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Cholesterol-Lowering Margarines

You may have seen advertisements for margarines that help to lower cholesterol, such as Take Control, an extract from soy beans; or Benecol, a margarine made from wood pulp. These products contain stanol esters, chemicals produced by plants that look like cholesterol but are different enough so that your body can't absorb them (1).

Cholesterol is found only in animals. Plants never contain cholesterol, but they do have stanols and sterols that have a similar chemical structures. Both block absorption of cholesterol in humans, with stanols far more effective than sterols. They have been shown to return blood cholesterol to normal in 50 percent of people with high cholesterol (3). Stanols do not affect blood levels of the good HDL cholesterol, triglycerides, or vitamins A, E or D, but they do lower beta-carotene levels (4). No serious side effects have been reported.

No food or drug, by itself, prevents heart attacks. Stanol margarines will not correct an unhealthy diet. First eat a healthful diet loaded with fruits, vegetables, whole grains, beans, seeds and nuts. Then if you wish to use a butter substitute, these products may be a good choice for you. Check the label to make sure they do not contain partiallly hydrogenated oils, which I always recommend that you avoid. Also check the calorie count and the serving size; these products are not low-calorie spreads.

1) NB Cater. Historical and scientific basis for the development of plant stanol ester foods as cholesterol-lowering agents. European Heart Journal Supplements, 1999, Vol 1, Iss S, pp S36-S44.

2) SD Turley. Dietary cholesterol and the mechanisms of cholesterol absorption. European Heart Journal Supplements, 1999, Vol 1, Iss S, pp S29-S35.

3) TA Miettinen. Stanol esters in the treatment of hypercholesterolaemia. European Heart Journal Supplements, 1999, Vol 1, Iss S, pp S50-S57.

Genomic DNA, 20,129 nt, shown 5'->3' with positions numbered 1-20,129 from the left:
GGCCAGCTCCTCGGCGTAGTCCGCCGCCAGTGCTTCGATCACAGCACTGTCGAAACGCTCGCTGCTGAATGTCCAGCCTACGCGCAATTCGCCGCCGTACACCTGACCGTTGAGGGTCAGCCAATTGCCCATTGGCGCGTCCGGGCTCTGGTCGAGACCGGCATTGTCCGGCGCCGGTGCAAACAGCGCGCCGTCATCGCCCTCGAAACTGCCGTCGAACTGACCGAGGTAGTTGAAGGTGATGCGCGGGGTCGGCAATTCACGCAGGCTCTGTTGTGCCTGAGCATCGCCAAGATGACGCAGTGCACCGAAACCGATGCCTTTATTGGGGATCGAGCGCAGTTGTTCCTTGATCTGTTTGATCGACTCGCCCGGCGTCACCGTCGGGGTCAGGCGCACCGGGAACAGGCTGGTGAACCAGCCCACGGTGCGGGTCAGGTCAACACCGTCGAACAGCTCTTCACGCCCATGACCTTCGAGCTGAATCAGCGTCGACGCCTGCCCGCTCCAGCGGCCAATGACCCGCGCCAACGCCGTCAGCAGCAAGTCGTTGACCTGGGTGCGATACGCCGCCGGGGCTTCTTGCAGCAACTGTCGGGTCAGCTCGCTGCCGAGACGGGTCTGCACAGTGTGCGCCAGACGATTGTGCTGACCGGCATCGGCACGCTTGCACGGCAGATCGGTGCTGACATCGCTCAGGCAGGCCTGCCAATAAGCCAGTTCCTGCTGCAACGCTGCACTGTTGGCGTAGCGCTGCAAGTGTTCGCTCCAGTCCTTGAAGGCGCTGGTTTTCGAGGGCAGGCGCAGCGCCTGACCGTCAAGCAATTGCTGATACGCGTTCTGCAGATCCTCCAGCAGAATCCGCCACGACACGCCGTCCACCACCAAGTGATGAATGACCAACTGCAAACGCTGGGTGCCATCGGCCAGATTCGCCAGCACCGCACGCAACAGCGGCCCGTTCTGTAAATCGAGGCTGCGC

4) J Plat, ENM vanOnselen, RP Mensink

Title Dietary plant stanol ester mixtures - Effects on safety parameters and erythrocyte membrane fatty acid composition in non-hypercholesterolaemic subjects. European Heart Journal Supplements, 1999, Vol 1, Iss S, pp S58-S63.

5) A Andersson, B Karlstrom, R Mohsen, B Vessby. Cholesterol-lowering effects of a stanol ester-containing low-fat margarine used in conjunction with a strict lipid-lowering diet. European Heart Journal Supplements, 1999, Vol 1, Iss S, pp S80-S90.

Checked 11/3/12

May 29th, 2013
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About the Author: Gabe Mirkin, MD

Sports medicine doctor, fitness guru and long-time radio host Gabe Mirkin, M.D., brings you news and tips for your healthful lifestyle. A practicing physician for more than 50 years and a radio talk show host for 25 years, Dr. Mirkin is a graduate of Harvard University and Baylor University College of Medicine. He is board-certified in four specialties: Sports Medicine, Allergy and Immunology, Pediatrics and Pediatric Immunology. The Dr. Mirkin Show, his call-in show on fitness and health, was syndicated in more than 120 cities. Read More
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